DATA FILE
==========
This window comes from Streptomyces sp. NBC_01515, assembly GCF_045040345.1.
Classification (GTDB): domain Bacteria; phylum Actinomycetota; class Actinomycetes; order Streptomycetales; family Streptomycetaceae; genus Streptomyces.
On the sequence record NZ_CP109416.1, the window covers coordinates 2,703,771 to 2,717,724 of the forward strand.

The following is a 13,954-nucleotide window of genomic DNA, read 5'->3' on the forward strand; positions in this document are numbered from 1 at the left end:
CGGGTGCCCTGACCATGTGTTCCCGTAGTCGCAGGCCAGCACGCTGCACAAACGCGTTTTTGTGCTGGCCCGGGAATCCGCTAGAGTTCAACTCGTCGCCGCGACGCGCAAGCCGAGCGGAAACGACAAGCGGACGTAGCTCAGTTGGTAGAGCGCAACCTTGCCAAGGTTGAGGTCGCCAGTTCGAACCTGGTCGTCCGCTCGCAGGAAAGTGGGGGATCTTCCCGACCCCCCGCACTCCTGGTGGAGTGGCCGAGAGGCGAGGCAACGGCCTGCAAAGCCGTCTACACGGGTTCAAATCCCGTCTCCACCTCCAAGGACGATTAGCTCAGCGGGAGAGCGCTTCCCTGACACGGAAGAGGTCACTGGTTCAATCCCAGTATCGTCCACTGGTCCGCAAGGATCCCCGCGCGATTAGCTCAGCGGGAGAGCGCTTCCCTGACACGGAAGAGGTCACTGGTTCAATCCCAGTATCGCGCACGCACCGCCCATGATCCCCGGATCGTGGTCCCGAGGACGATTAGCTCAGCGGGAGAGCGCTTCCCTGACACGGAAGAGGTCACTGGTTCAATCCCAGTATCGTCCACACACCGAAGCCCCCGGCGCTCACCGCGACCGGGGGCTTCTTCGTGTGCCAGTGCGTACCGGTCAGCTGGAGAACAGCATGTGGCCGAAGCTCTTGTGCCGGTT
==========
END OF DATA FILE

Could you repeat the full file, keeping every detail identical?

This window comes from Streptomyces sp. NBC_01515, assembly GCF_045040345.1.
Classification (GTDB): domain Bacteria; phylum Actinomycetota; class Actinomycetes; order Streptomycetales; family Streptomycetaceae; genus Streptomyces.
On the sequence record NZ_CP109416.1, the window covers coordinates 2,703,771 to 2,717,724 of the forward strand.

The following is a 13,954-nucleotide window of genomic DNA, read 5'->3' on the forward strand; positions in this document are numbered from 1 at the left end:
CGGGTGCCCTGACCATGTGTTCCCGTAGTCGCAGGCCAGCACGCTGCACAAACGCGTTTTTGTGCTGGCCCGGGAATCCGCTAGAGTTCAACTCGTCGCCGCGACGCGCAAGCCGAGCGGAAACGACAAGCGGACGTAGCTCAGTTGGTAGAGCGCAACCTTGCCAAGGTTGAGGTCGCCAGTTCGAACCTGGTCGTCCGCTCGCAGGAAAGTGGGGGATCTTCCCGACCCCCCGCACTCCTGGTGGAGTGGCCGAGAGGCGAGGCAACGGCCTGCAAAGCCGTCTACACGGGTTCAAATCCCGTCTCCACCTCCAAGGACGATTAGCTCAGCGGGAGAGCGCTTCCCTGACACGGAAGAGGTCACTGGTTCAATCCCAGTATCGTCCACTGGTCCGCAAGGATCCCCGCGCGATTAGCTCAGCGGGAGAGCGCTTCCCTGACACGGAAGAGGTCACTGGTTCAATCCCAGTATCGCGCACGCACCGCCCATGATCCCCGGATCGTGGTCCCGAGGACGATTAGCTCAGCGGGAGAGCGCTTCCCTGACACGGAAGAGGTCACTGGTTCAATCCCAGTATCGTCCACACACCGAAGCCCCCGGCGCTCACCGCGACCGGGGGCTTCTTCGTGTGCCAGTGCGTACCGGTCAGCTGGAGAACAGCATGTGGCCGAAGCTCTTGTGCCGGTT